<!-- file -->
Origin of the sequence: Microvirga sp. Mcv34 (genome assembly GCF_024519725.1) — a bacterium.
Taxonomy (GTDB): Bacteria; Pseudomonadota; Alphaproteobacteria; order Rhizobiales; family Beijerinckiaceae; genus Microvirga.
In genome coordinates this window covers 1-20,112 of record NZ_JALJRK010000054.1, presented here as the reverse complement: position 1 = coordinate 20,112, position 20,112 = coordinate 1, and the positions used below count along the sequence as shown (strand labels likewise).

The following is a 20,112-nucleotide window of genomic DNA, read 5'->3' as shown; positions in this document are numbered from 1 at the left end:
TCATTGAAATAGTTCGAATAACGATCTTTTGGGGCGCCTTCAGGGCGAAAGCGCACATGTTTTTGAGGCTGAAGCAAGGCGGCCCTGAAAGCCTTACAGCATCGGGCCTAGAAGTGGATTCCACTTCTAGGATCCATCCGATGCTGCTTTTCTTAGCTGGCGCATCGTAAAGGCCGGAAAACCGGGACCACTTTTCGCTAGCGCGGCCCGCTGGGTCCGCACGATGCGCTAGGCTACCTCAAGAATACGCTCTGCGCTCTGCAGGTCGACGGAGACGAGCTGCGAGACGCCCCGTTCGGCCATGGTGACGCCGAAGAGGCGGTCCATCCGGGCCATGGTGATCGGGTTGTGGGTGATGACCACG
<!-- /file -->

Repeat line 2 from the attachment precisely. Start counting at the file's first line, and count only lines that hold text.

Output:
Taxonomy (GTDB): Bacteria; Pseudomonadota; Alphaproteobacteria; order Rhizobiales; family Beijerinckiaceae; genus Microvirga.